About 6 years ago, an 18 year-old kid with the handle, Michael34, was cleaning up in the $5-10 Limit Holdem games on ParadisePoker. He would play two tables at a time, sometimes taking in a profit of more than $1,000 in one dayâ€”not bad for a kid.
You can’t find the boy, Michael34, at the tables anymore, but you don’t have to look hard to find the man into which he’s grown. Michael “The Grinder” Mizrachi is a force to be reckoned withâ€”a machine, as he puts itâ€”and he’s claiming his spot amongst the best. He has won prizes of just under $300k twice in the past 3 months, taking first in the Bellagio $2,000 buy-in NLHE event and finishing 5th in the WPT $10,000 buy-in in Tunica.
I met Michael in Tunica about a week ago, fresh off his 5th place finish, and I got the opportunity to chat with him on the phone a few days later. I wanted to know how he’d elevated his game to the point where he was able to make the final tables in the biggest tournaments.
“I always thought I was at that level, but I just had to come out," he told me. "I live in Florida, so it’s tough to travel to tournaments, but I always thought I could compete with the best, and I think I’m at an even higher level than most of these other players you see winning.” He’s not alone in these thoughtsâ€”I’ve received numerous emails about what a tremendous player he is.
He informed me in our phone conversation that his biggest win online was about $30,000, which he’d done a few times. Later that day, he won the $500k Guaranteed $500+30 buy-in on PokerStars, and after the money was divvied up based on a 5-way chop the players had agreed on, The Grinder received a hefty sum of $89,020. Are you convinced yet? I know I am…
The Grinder has even bigger aspirations for 2005, namely to be Player of the Year. He’s struggled at times with bad beats, as have most of us, but he believes that he can fight through them, and that if he can make it to enough tournaments, he can win the coveted award. Tournament poker could be placed on the back burner at times this year, however, as Michael is now the proud father of his first son, Paul William Mizrachi. Family always comes first for him, and if that means missing some of the biggest tournaments in 2005 to be with his wife and son in their Hollywood, FL home, he will gladly make that sacrifice.
So why is he so good? The reports on him say he’s one of the tightest players around, but he says that all depends on what type of game he’s in. “I adjust and adapt to what’s going on in my game,” he said. “They [those reporting he is tight] only saw the hands I got all my money in with at the Bellagio. I pretty much always get all my money in with the best of it.”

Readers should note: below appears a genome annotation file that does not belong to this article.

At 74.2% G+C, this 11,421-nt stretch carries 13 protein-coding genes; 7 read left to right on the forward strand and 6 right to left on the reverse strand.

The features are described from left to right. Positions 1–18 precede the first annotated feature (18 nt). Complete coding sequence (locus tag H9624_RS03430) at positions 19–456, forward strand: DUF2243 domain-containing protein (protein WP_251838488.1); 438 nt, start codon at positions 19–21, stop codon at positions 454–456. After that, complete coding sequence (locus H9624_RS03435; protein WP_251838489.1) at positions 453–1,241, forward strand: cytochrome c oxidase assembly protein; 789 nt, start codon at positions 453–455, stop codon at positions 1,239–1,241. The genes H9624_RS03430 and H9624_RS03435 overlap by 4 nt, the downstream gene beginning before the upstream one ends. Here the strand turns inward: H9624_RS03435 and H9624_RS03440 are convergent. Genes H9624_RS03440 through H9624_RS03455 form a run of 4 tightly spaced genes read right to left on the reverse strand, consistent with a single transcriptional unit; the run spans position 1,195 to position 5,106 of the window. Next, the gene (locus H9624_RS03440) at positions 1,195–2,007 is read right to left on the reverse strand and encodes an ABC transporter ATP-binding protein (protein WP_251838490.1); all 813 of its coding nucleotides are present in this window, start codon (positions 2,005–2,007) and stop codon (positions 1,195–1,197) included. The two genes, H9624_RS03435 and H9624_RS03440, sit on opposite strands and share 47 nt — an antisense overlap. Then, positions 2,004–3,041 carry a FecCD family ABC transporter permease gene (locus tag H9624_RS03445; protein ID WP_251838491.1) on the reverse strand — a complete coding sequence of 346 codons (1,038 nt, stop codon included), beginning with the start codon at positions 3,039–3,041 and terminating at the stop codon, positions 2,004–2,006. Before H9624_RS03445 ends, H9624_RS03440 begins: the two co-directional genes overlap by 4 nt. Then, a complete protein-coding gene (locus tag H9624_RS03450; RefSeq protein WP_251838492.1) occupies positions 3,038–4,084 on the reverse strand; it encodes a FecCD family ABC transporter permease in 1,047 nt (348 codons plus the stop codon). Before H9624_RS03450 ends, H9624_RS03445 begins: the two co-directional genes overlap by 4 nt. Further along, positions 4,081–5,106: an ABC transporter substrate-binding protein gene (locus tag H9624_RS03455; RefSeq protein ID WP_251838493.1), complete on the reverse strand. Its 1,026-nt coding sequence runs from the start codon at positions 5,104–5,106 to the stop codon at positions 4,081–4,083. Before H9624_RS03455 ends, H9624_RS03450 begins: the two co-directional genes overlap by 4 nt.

He depends on superb reads of his opponents’ hands, and he plays super aggressive poker, never allowing an opponent to draw for free. He picks up tells as well as anyone, and he plays confidently in response to these reads. I asked him how he adjusts this style to online play. “Online, the only way you can pick up tells is to type in the notes or know people’s styles,” he claimed. “Players use those auto-raise or check/fold buttons, and sometimes that’s a good thing to pay attention to. I don’t have many notes, because I almost always play the same players, so it’s easy for me to remember how they all play.”
The Grinder fears no one, saying that the only people he avoids at the tables are his friends. He does have a great deal of respect for a few of his opponents at PokerStars, where he usually plays. He finds Exclusive (Noah Boeken) and TheBeat (Peter Giordano) to be among the toughest tournament players, and he is also impressed with the play of up-and-comer JohnnyBax.
He still occasionally plays on Paradise, though under a different name, and he plays fairly regularly on PartyPoker. His main place is PokerStars, though, where he believes he is one of the top five all-time money winners. His favorite games there are the $100/200 Limit Holdem and the $5,000 sit-n-go’s. His wife sometimes plays $30/60 on his account as well.
The last thing I asked Mike was what he would suggest to all the young internet players who aspire for greatness in poker, a category he fell into until pretty recently. “The more you play, the better you get,” he said. “I just watched excellent players and saw how they played. Track them down and watch them every day, and that’s the way you’ll learn, and that’s the way you’ll get better.”
Sounds like pretty good advice from the 24 year-old poker superstar. If you want to watch an excellent player, just look for Mike.